Education And Communication

Enabling the use of connected verification engines.


With the System Development Suite introduced back in 2011, it is worthwhile to review how the adoption of the connected verification engines has progressed. It turns out that only part of the issues to be solved are purely technical. Communication across different technology areas is key, and with that, education of a new breed of engineer may become a key issue going forward.

As a son of a teacher, and as a parent, education has been one of my key concerns for a long time. My 11-year-old daughter already has attended MineCraft-based programming classes, and besides science club she also is now attending classes to learn scratch as programming language. The geek in me applauds this, but is also thinking about what engineers need to learn in order to verify semiconductor devices more efficiently. Can everything an engineer needs to verify actually be learned? Given that abstraction and modeling are not easily learned, what role does talent play?

As the picture below shows, the stack of items to be developed spans from hardware to software. Within hardware, one finds for the hardware stack IP blocks, sub-systems, fully integrated chips, chips within boards. Within the software stack, users have to develop software drivers, operating systems, middleware and applications. Creating abstractions for software development happens at several levels, as indicated on the right. Drivers are associated with IP, operating systems and middleware are associated with sub-systems, while the end application accesses the full chip. For example, IP blocks like USB and PCIe will have drivers that mainly depend on the IP block itself, but need to be ported to different operating systems like Linux, Android and RTOSes.

Android will mainly depend on the compute sub-system used for execution. Graphics middleware will depend on the GPU sub-system on which the graphics are computed. For communications middleware, the OSI layers of a communication stack will run on an RTOS on the modem sub-system. Finally, end user-visible applications like a traffic guidance system will put it all together, computing, displaying graphics, and receiving and sending GPS data as well as the latest traffic information via the mobile network.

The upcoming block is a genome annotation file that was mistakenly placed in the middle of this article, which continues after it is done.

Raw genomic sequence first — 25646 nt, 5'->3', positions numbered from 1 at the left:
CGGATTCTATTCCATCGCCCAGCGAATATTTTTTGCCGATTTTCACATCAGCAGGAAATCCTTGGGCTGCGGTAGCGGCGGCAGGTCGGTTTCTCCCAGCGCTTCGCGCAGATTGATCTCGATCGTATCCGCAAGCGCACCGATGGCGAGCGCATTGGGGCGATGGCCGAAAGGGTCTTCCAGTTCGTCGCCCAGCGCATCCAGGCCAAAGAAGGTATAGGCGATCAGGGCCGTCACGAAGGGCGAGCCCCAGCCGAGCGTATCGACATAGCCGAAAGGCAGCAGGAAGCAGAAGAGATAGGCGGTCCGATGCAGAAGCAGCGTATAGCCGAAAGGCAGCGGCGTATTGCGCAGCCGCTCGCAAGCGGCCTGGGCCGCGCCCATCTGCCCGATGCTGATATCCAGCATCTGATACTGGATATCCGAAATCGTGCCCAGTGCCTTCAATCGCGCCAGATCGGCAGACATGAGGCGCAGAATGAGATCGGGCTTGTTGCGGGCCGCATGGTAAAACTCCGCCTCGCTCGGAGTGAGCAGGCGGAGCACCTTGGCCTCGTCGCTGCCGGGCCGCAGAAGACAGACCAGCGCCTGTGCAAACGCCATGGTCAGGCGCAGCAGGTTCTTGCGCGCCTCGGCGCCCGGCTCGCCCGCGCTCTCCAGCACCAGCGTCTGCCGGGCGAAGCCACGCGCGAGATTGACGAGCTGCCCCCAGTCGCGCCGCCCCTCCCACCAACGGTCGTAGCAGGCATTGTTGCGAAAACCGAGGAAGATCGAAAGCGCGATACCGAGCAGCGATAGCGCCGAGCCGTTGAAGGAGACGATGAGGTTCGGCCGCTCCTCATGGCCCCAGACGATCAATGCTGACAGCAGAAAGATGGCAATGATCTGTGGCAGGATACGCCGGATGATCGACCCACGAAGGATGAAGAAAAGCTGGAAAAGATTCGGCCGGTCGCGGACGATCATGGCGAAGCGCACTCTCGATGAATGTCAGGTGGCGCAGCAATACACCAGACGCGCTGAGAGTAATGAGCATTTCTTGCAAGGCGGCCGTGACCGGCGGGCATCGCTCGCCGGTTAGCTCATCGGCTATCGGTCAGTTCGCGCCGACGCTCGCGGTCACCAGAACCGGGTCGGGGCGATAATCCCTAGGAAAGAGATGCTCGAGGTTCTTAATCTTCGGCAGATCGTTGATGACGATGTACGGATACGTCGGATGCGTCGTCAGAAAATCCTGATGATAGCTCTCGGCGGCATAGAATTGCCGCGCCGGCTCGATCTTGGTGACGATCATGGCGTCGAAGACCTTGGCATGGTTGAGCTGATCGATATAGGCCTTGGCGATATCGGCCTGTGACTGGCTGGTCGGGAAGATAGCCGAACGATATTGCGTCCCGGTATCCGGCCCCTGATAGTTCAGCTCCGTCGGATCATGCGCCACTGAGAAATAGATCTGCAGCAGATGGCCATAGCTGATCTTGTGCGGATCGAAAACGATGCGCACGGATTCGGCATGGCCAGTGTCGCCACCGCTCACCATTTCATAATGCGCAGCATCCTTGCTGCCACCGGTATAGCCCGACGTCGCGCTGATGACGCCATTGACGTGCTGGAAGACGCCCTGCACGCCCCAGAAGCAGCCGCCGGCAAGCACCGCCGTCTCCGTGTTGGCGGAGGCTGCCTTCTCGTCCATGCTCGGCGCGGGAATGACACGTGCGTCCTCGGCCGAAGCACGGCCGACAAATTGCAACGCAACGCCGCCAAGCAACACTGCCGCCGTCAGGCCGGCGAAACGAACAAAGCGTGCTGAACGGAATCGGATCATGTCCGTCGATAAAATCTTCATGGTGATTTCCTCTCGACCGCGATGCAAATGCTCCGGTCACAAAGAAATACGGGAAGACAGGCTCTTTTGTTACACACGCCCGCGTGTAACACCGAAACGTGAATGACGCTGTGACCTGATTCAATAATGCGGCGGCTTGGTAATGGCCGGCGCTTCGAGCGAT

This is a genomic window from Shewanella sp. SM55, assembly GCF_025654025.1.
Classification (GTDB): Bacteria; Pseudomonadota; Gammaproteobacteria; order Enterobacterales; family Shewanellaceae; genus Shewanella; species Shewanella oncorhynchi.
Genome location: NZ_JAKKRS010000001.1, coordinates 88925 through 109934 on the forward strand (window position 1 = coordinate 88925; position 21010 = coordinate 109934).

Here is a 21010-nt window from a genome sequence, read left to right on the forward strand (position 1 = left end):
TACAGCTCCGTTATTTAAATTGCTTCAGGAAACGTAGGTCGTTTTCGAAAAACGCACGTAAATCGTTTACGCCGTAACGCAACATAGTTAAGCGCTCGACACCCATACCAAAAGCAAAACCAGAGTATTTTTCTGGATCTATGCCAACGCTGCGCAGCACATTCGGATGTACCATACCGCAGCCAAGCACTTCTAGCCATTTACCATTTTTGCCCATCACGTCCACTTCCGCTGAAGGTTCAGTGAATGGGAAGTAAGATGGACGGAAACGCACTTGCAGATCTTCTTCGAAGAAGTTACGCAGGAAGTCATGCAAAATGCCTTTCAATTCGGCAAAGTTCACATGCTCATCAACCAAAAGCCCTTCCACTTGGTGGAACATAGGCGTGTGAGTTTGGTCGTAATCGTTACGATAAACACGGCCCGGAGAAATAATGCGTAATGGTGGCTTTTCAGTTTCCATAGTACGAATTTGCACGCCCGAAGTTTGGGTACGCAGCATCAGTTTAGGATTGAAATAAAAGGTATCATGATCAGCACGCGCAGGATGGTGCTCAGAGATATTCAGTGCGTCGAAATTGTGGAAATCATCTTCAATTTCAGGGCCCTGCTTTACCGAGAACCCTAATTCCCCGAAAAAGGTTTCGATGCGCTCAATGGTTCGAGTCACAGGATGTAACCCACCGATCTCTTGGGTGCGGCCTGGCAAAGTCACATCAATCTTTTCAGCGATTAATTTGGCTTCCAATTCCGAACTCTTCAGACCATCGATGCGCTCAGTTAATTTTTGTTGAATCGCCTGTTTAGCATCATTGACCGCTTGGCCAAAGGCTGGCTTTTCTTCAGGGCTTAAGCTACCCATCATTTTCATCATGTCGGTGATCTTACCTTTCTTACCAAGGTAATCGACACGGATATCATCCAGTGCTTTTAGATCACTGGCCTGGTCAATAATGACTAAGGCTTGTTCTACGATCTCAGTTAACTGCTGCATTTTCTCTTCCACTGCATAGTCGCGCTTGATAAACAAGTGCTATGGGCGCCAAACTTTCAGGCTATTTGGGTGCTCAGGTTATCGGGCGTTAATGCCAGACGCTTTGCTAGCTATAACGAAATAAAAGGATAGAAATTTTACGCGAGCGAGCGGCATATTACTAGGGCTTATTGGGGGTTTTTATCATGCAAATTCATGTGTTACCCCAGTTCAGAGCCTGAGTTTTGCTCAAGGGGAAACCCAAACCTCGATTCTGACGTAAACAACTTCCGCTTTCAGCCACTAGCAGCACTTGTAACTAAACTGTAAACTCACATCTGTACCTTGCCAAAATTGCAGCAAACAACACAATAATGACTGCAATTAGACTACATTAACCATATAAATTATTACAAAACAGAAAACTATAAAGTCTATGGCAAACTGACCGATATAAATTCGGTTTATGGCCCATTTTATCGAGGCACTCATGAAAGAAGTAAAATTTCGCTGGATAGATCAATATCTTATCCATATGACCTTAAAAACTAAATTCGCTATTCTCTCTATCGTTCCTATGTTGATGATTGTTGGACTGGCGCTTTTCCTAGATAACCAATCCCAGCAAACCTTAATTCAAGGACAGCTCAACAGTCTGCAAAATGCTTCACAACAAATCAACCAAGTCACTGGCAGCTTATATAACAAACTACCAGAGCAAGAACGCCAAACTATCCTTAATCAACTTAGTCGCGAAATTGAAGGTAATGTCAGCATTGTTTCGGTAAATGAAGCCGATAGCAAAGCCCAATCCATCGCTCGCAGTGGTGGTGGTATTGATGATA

Even within the software and the hardware-software interface, this requires three different types of knowledge: IP-specific knowledge across various IP blocks, sub-system-specific knowledge spanning several types of sub-systems like compute, graphics and modem, and then, of course, the system-on-chip integration. On top of that one can layer specific clusters of expertise like low power, performance and cache coherency.

When it comes to verification, the right-hand side of the graph shows the timeline of a development flow and the various development engines used in its context. The graphic neglects that the scope of the different engines may be different, depending on whether IP, sub-systems or the full chip are verified. It focuses in on whether the object of verification is hardware or hardware/software, as well as which scope of software is verified.

Again, different clusters of expertise emerge here very fast:

  • Virtual prototyping requires modeling, which is more of a talent than a skill that is easily taught. The key here is to know which information to abstract, combined with clear articulation of which design characteristics cannot be addressed with an abstracted model. For instance, fast processor models may well be applicable for higher-level software development, but with pipelines and other details not modeled accurately, they may not lend themselves well for performance.